On Monday, Mar. 27, 2023, Public Narrative, in partnership with The Chicago Community Trust, hosted “The Story of Us: A Public Forum,” which was a deeper dive into “The Story of Us: Community Image in the News and Other Forms of Media,” a 2021 report published by Public Narrative that highlights ways in which media impacts the longstanding and many harmful narratives about young men, boys and communities of color in Chicago and beyond.
In 2021, to address the ongoing killings of Black people at the hands of police and the general uptick in racial harm across the country, we worked with the Obama Foundation’s My Brother’s Keeper Alliance (MBK Chicago) and the National Association of Black Journalists Chicago chapter to assess narratives of Black young men and boys in the news.
Public Narrative conducted a series of conversations among Black, Indigenous and People of Color leaders, journalists, and other media makers. Participants provided thoughtful insights and perspectives highlighting the harmful impact of news and media on Black and Brown communities. They also shared possible solutions to shift harmful narratives.
The Chicago Community Trust, in partnership with the Illinois Department of Human Services ‘Healing Illinois’ initiative, funded this study.
About the speakers
Our speakers included participants of the listening sessions that Public Narrative conducted in partnership with the Obama Foundation’s My Brother’s Keeper Alliance for the report. The panel also included the report’s co-authors and a former contributor to the funding support of the report.
Adeshina Emmanuel, Kentucky Center for Investigative Reporting
Adeshina Emmanuel joined KyCIR as Managing Editor in June 2022. Adeshina (or Ade) came to KyCIR from Injustice Watch — a Chicago-based investigative newsroom focused on courts, the criminal justice system, housing and immigration — where he served as editor-in-chief. His work over the past decade has spanned local and national coverage with a focus on institutional injustice. Adeshina has also covered public education at Chalkbeat, investigated race, class and poverty at The Chicago Reporter and served as a neighborhood reporter at hyperlocal news outlet DNAinfo Chicago.
Brandon Pope, Block Club Chicago and WBEZ
Brandon Pope is an award-winning and Emmy-nominated journalist, host, podcaster, media critic and columnist with experience covering a range of topics from politics to sports. His work has been featured at CW26 Chicago, WBEZ, WGN Radio, WVON, Ebony Magazine, Medium, REVOLT and the Chicago Sun-Times. Brandon is currently the host of “On The Block: Powered by Block Club Chicago” on CW26 and the MAKING podcast series from WBEZ and NPR. He is president of the Chicago chapter of the National Association of Black Journalists, where he focuses on shepherding in the next generation of journalists and raising money for scholarships. He’s also an adjunct professor at Columbia College Chicago.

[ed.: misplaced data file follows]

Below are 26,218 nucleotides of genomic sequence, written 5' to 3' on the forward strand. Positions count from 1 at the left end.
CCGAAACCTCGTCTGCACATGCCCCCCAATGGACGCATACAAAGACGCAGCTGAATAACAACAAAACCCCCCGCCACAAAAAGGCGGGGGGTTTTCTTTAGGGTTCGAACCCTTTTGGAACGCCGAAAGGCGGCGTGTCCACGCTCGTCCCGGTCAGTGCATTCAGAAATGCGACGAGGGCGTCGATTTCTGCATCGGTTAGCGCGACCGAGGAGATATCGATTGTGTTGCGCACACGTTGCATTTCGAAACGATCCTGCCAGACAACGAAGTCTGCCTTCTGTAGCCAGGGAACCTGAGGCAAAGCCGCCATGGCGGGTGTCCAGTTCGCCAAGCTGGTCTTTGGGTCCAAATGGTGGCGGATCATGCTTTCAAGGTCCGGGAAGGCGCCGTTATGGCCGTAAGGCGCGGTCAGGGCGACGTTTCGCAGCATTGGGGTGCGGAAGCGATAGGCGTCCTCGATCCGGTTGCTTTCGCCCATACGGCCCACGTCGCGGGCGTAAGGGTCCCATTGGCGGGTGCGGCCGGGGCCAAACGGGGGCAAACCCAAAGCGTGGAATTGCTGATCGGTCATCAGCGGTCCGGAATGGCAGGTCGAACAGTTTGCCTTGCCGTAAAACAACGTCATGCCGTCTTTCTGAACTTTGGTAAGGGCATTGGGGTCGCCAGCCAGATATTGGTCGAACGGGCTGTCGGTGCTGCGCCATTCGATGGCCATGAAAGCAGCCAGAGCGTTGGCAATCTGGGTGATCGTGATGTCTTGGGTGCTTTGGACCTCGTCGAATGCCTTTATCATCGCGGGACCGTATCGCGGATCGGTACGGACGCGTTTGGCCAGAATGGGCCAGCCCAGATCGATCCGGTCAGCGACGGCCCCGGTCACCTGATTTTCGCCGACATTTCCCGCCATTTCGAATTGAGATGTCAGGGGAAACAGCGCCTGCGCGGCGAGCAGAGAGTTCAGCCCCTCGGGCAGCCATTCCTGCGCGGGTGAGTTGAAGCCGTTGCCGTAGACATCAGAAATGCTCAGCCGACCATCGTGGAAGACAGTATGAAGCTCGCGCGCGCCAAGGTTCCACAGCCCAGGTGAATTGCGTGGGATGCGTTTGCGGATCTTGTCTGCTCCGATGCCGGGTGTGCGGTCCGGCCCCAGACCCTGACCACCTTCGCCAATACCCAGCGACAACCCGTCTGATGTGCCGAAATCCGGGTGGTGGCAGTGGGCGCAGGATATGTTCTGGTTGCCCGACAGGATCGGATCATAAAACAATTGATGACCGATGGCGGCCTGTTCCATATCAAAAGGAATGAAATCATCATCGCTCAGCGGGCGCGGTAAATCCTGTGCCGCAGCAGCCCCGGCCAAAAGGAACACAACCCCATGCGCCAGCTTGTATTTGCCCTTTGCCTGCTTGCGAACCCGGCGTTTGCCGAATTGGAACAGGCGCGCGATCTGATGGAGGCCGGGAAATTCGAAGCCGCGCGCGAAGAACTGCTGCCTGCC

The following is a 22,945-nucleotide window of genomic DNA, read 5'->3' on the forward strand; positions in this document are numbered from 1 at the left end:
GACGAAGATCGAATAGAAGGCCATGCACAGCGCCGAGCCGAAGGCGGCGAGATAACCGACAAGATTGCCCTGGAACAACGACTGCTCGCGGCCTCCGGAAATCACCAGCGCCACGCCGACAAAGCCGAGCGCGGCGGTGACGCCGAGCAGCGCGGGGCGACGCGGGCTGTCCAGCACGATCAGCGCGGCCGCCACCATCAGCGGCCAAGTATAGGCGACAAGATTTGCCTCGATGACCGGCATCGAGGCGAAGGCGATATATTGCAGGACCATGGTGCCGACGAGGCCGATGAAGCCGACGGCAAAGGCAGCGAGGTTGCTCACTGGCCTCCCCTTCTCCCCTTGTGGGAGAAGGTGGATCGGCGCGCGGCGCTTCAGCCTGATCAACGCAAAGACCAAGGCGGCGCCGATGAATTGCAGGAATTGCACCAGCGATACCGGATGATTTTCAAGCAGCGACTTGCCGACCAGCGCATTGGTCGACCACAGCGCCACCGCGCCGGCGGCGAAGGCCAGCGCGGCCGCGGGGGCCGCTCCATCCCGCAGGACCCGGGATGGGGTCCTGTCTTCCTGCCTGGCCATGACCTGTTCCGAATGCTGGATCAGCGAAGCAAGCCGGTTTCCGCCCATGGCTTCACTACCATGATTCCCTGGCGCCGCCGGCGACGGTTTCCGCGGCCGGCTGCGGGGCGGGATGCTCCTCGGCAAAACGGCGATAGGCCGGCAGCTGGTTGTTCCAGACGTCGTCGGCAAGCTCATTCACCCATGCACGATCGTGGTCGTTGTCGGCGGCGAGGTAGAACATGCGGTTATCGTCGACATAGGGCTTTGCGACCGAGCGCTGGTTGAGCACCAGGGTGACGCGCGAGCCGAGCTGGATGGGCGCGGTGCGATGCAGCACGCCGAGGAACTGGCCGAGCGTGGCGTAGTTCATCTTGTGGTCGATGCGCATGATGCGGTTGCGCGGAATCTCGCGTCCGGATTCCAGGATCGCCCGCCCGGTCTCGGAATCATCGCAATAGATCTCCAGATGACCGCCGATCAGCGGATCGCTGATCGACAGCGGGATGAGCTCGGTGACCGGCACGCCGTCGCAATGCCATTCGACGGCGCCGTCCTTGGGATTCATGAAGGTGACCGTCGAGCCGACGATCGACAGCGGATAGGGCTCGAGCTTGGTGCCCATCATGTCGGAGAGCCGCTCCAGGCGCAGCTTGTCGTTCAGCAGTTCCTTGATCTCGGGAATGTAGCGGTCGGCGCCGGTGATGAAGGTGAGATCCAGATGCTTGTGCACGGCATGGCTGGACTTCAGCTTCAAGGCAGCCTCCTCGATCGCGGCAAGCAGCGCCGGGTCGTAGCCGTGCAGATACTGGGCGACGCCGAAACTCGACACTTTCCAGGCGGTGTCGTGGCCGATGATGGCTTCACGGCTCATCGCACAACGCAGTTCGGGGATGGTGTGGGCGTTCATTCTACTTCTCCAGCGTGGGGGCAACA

Carlos Ballesteros, Injustice Watch
Carlos Ballesteros is an investigative reporter at Injustice Watch. He’s most recently written about Chicago police blocking hundreds of undocumented crime victims from applying for legal status and a troubling new report on abuse and neglect of youth with learning disabilities in custody at the Cook County Juvenile Temporary Detention Center. Carlos was born and raised in Chicago.
Daniel Ash, Field Foundation
Daniel is president of the Field Foundation of Illinois, a private and independent foundation that, along with its strategic funding partners, distributes more than $4.5 million annually in grants to organizations working to address systemic issues in Chicago’s divested communities. Throughout his professional career, Daniel has focused on developing and using marketing and communication tools to advance social causes. Prior to his current role, Daniel was associate vice president of Community Impact for the Chicago Community Trust. He previously served as the Trust’s chief marketing officer. Before joining the Trust, Daniel was vice president of Chicago Public Media (Chicago’s primary NPR station), where he was a key voice in shaping its overall focus. Daniel earned his M.P.P. from the Harris School of Public Policy at the University of Chicago, and a B.A. in Economics from Oberlin College. He also completed a Woodrow Wilson Fellowship at Princeton University.
Evan Moore, DePaul University
Evan F. Moore is a Chicago-based writer who is the co-author of the book, “Game Misconduct: Hockey’s Toxic Culture and How to Fix It.” Evan’s work has been published in Rolling Stone, Chicago Sun-Times, Chicago Magazine, Chicago Reader, and ESPN’s Andscape (formerly The Undefeated). Chicago Magazine, and The Athletic, among many others. Evan, whose hockey writing was featured in the 2019 edition of The Best American Sports Writing book series, attended the Donald Trump Chicago rally and lived to tell about it. He is an adjunct professor at DePaul University.
Jennifer Kho, Chicago Sun-Times (moderator)
Jennifer Kho, co-author of The Story of Us, is the executive editor of the Chicago Sun-Times and president of the Journalism & Women Symposium. She previously served as the managing editor of the Guardian US and HuffPost – where she led the development of new audience engagement, storytelling and revenue models, including membership – and as vice president of journalism and information equity at consultancy DoGoodery. Kho has also conducted journalism research on building healthy news communities, solutions journalism, news habits and gaps. She is an adviser for Bay City News Foundation, The Diversity Pledge Institute and The Pivot Fund, and a subject matter expert for A Picture’s Worth. She belongs to the Asian American Journalists Association and the Online News Association.